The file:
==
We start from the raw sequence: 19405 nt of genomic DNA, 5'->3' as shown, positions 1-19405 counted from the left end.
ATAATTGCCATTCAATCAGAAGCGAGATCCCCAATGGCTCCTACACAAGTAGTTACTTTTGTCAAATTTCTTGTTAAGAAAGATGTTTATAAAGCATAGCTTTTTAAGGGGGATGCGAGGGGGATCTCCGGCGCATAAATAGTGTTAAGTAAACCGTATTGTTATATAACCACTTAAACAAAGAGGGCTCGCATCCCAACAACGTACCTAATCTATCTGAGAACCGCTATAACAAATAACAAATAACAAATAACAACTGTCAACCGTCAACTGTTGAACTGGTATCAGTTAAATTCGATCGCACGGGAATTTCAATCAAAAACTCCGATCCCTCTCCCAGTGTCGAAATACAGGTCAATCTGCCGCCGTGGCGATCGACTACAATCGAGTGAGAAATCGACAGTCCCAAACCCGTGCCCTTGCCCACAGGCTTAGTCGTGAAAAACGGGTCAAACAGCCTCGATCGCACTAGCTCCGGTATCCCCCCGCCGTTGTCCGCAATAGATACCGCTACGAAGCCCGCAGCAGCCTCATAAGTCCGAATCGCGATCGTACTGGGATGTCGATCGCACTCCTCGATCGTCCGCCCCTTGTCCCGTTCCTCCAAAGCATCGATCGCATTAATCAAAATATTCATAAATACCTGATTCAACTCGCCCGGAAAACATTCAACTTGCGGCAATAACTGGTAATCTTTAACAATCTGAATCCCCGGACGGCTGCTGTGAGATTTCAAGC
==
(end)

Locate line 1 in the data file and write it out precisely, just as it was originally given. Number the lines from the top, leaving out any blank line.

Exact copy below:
We start from the raw sequence: 19405 nt of genomic DNA, 5'->3' as shown, positions 1-19405 counted from the left end.